During the process of trying to get a pre-approval for a home loan, you will be asked some basic questions. A few common and connected questions are all relative, no pun intended.
What is your marital status?
If you are married, you will be asked if you want your spouse as the co-borrower if you have a conventional, VA, USDA, or FHA home loan. If you are living in a community property state, your spouse will automatically be included on the loan, whether you want them to be or not.
If you live in one of the following states, your spouse will be included in the application, and if they do not have a social security number, or they have a poor credit score, they can prevent you from being qualified. These community property states are Arizona, California, Idaho, Louisiana, Nevada, New Mexico, Texas, Wisconsin, and Washington State (where Seattle is, not where Washington DC is).
One of the good things about having your spouse on the loan is if they are making a good income, this will increase your overall Debt to Income (DTI) Ratio if your income is combined and you are sharing current financial responsibilities. Also, if your spouse is receiving any external financial support (disability, social security, alimony, etc.), it can be counted as income towards being qualified for a loan.
If you are only engaged, you can still list your soon-to-be spouse as a co-borrower on the USDA and FHA home loans. The only time you can list a fiancée as a co-borrower for the VA home loan, when you are not yet married, is if you both served enough military time to qualify. If you are in a community property state and about to go through a divorce, a good lender should still be able to help you – you just need to clarify your situation and may need to provide a letter of explanation.
Do you have children?
If you have dependent children, this will be a factor to consider when approving a family for a loan. You won’t necessarily be asked how much you pay to take care of the kids (except if you pay child support), but for any loan, whether children are involved or not, you will be asked for information on the rent you pay currently and any savings you have put aside.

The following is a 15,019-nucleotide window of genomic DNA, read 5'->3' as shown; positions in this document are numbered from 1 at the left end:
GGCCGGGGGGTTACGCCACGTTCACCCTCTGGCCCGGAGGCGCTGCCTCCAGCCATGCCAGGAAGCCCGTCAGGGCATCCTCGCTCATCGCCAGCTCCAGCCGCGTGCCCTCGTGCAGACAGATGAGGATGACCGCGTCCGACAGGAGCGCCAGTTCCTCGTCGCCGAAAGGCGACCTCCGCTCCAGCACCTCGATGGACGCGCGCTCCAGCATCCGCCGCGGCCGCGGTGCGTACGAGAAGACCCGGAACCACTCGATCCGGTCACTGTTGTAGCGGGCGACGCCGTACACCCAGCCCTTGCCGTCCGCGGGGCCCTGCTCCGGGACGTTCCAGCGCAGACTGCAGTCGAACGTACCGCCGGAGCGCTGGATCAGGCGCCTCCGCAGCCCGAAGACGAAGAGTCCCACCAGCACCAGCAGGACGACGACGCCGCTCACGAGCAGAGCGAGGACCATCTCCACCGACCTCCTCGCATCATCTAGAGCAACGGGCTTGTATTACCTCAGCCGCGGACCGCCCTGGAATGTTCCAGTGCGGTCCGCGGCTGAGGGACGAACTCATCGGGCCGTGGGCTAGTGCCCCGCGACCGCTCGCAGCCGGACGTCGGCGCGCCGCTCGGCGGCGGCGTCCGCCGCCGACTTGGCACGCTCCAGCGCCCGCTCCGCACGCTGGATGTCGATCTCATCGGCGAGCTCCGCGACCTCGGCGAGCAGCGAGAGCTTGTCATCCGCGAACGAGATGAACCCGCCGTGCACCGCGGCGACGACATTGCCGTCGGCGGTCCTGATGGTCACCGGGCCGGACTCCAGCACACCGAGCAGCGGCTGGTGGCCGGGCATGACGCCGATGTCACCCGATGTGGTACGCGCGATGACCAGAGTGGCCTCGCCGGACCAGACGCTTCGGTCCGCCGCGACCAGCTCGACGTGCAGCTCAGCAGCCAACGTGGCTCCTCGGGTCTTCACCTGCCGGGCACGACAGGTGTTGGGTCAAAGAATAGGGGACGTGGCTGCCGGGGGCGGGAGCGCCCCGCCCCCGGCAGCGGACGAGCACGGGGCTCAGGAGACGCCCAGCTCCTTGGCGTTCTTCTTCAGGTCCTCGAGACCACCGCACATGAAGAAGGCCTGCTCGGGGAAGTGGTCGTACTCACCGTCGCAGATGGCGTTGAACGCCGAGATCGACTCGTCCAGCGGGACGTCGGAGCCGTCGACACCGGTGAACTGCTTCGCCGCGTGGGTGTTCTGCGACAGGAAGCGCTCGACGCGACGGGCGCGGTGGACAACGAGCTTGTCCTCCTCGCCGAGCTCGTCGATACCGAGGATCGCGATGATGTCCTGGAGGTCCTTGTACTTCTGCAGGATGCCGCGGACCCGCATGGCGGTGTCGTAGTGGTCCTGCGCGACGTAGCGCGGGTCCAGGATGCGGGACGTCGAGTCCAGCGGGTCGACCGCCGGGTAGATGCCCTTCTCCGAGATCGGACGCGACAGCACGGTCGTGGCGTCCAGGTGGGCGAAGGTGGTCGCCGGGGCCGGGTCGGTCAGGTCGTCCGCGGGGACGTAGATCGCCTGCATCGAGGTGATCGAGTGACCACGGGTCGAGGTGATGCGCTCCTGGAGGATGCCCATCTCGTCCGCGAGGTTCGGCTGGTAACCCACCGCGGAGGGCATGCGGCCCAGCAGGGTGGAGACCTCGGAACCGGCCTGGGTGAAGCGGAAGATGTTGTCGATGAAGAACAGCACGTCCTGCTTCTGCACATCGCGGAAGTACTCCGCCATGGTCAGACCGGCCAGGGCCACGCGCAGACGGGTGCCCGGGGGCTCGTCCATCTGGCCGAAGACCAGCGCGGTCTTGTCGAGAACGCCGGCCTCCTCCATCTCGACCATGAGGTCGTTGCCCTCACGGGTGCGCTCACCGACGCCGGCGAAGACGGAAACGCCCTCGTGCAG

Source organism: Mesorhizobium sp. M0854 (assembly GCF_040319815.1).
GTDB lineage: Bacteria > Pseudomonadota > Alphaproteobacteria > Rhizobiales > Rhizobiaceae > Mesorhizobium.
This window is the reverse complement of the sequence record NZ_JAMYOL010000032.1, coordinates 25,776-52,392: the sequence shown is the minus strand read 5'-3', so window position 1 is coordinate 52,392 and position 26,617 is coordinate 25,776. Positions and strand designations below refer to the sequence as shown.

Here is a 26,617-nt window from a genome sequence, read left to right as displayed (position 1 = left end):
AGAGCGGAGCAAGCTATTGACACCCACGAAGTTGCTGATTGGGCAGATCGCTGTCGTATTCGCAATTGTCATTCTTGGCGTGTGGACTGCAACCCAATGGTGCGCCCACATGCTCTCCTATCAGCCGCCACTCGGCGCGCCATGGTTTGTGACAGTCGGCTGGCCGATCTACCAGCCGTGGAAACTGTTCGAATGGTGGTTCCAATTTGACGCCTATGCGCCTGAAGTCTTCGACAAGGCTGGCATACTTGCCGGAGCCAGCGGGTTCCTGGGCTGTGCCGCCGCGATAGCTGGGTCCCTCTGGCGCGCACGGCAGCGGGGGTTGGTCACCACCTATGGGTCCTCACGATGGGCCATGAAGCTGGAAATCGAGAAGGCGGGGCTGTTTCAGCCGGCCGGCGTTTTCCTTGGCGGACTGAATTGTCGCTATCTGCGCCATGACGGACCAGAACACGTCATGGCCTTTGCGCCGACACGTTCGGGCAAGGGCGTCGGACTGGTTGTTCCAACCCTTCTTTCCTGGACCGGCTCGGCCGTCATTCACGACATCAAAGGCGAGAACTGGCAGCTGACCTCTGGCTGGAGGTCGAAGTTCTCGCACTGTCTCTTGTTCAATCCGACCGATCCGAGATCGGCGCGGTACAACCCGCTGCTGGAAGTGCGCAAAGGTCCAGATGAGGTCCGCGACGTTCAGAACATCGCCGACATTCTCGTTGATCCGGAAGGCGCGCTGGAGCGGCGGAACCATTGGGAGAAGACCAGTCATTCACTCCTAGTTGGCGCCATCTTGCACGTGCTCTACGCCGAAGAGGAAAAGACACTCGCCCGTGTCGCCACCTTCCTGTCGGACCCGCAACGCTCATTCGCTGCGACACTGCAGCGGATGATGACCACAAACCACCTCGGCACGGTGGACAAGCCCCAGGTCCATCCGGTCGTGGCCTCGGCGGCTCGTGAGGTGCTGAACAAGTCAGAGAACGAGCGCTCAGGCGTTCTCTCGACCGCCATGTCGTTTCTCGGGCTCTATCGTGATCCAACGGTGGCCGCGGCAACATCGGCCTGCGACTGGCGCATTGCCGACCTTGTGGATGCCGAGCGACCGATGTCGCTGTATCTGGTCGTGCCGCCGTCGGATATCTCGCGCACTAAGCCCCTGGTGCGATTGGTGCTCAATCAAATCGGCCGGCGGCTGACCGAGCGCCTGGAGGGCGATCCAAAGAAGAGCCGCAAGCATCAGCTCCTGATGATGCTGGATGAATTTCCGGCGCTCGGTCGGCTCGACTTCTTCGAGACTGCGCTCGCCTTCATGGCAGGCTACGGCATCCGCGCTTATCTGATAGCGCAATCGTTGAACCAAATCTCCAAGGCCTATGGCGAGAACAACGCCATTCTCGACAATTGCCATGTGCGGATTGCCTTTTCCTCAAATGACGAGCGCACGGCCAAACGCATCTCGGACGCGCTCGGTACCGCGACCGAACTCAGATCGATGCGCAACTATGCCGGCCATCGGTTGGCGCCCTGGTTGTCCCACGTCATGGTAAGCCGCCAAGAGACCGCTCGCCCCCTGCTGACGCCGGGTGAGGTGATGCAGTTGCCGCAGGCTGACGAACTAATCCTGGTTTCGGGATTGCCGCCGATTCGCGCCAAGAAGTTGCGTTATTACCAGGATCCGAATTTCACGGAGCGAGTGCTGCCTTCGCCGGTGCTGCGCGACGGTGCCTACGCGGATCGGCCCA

If there is going to be an instance of payment shock, AKA a mortgage causing the family’s cost of living to go up by a drastic amount, then this combined with the fact a couple has children along with no assets put aside can result in a denial. A good lender will not put the family in a poor situation in which a mortgage cannot financially be handled, at this time.
Are you paying child support or alimony, or receiving it?
As previously brushed upon in the section on marital status, the receiving of child support and alimony is helpful you when getting approved for a home loan. It shows, when you receive it, that you are getting assistance with your bills, and your DTI will be positively affected. You will be asked for supporting documentation showing how much you get and for how long this support will take place.
Paying child support or alimony will not necessarily prevent you from getting a loan. It will depend on how much you take in for income and how much you already spend on monthly obligations, then this income will be paired up with the support you provide.
What’s a good indicator if alimony or child support will prevent you from being pre-approved? Take your gross monthly income, AKA what you receive before taxes are taken out, then subtract any rent paid, any loans you pay monthly, and then the child support or alimony, where applicable. If you end up with less than forty percent of your income being disposable, it may give you a poor outcome in getting approved, but it is always a case-by-case situation.
At FedHome Loan Centers, we’re the best source for helping you find the bright side of any financial situation. Call us at 877-432-5626(LOAN) or tweet us at @FedHomeLoan to see if we can get you approved!